• Choose and keep the simplest toys.   Children usually play with what they can move or what they can use in conjunction with their imagination.
  • Avoid high tech toys or gadgets for small children – realize things like cell phones and such are being purposefully marketed to children as young as 8 to 10 years of age.
  • Do not buy the toy of the moment.
  • My favorite quote:  “In a world as sped-up and hypercharged as our own, surely the last thing our children need is more stimulation.”
  • Donate the rest of the toys, and organize what remains.
  • Remember the role of  real work in play:  baking, digging, gardening, food preparation….Have real items around for children to participate in these roles.
  • Play with the four elements outside and have tools for this available:  buckets, nets, shovels, kites, scoops, bubbles, baskets and containers for pouring and collecting.
  • If you have a yard, this is your “first frontier of nature”.  Use it!
  • For books, children before the age of eight or nine only need one or two books accessible.  A dozen or fewer books can be on a bookshelf as a permanent collection.    Kim John Payne advises at seven or eight years of age to add in reference books about the subjects your child is interested in.

How do you simplify your child’s toys and books and encourage outdoor and social play?

Blessings,
Carrie

Waldorf Homeschooling Middle School: Charcoal Drawings

 

The  Waldorf curriculum moves into not just using art as the vehicle for the subject, but for bringing in the fine art of drawing of itself in the middle school and high school years.   Different teachers seem to bring in charcoal drawing at different points, so like everything in the curriculum, this demands that you observe your child carefully and see when you think it is appropriate to start this journey. The Waldorf School Curriculum: An Overview for American Waldorf School Teachers (chart) lists: Continue reading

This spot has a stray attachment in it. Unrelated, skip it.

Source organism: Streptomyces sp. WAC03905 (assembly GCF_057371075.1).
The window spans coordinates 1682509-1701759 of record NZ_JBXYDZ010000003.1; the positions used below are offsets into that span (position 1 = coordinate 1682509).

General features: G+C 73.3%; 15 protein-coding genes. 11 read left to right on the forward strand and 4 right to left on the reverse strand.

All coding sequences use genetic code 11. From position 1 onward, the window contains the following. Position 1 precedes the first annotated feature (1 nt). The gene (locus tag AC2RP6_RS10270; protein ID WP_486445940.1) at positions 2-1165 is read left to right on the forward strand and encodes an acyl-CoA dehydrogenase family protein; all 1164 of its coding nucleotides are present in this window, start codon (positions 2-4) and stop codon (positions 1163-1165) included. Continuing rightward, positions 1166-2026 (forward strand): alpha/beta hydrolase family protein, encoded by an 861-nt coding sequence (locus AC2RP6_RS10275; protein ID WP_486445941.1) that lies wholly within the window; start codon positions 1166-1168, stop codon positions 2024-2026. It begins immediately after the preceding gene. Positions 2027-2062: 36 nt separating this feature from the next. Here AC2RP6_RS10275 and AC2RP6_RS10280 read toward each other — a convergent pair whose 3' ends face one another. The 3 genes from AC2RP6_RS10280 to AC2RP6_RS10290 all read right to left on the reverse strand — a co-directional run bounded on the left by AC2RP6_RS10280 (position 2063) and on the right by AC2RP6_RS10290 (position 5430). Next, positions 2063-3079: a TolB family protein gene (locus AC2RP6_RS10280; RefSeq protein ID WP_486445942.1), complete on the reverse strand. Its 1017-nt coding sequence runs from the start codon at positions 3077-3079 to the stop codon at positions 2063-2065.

The Slow Summer

 

Eileen over at Little Acorn Learning is doing a whole series on the slow summer.  You can see one of her blog posts regarding this subject here.  There was also an interesting post about “banishing the playdate” that recently came across my Facebook page.  Part of what the author wrote about wasn’t perhaps particular to summer, but what I personally hold dear from summer – biking around to see who was out and could play.  You can read that blog post about spontaneous play  here.

 

I think slowing the summer down is so important.   Think back to Continue reading

Monthly Anchor Points: July

 

 

Anchor:  a person or thing that can be relied on for support, stability, or security; mainstay: Hope was his only anchor.

When we work to become the author of own family life, we take on the authority to provide our spouse and children and ourselves stability.  An effective way to do this is through the use of rhythm.  If you have small children, it takes time to build a family rhythm that encompasses the year.  If you are homeschooling older children and also have younger children not yet ready for formal learning, the cycle of the year through the seasons and through your religious year becomes the number one tool you have for family unity, for family identity, for stability.

I wrote about my homeschool planning method of marking seasonal and liturgical ideas down for each month in past posts, which has led to the creation of this series.  Now we are extending our mood of celebration into July!

 

July has always been an interesting month for me.  My personal energy has often Continue reading

Gentle Discipline Techniques By Age–Part Two

 

Gentle discipline is the mainstay of parenting life, because it encompasses guiding and validating the authentic spiritual being that is every human being and child.  It is a mindset to live by and parent by, and if you can master some of these techniques, you will find yourself even having more positive communication and conflict resolution with other adults.

I have wanted to do a round-up of techniques by age, and here it finally is beginning.  I hope it will be helpful to you, and do please feel free to add your own thoughts or experiences to this list.

 

Today we are focused on birth through age 4.  The mainstay of gentle discipline for these years begins with our own inner work and development, as discussed in Part One of this series.

The overall picture of development for these ages I think is two-fold.  Continue reading

What I Am Enjoying Right Now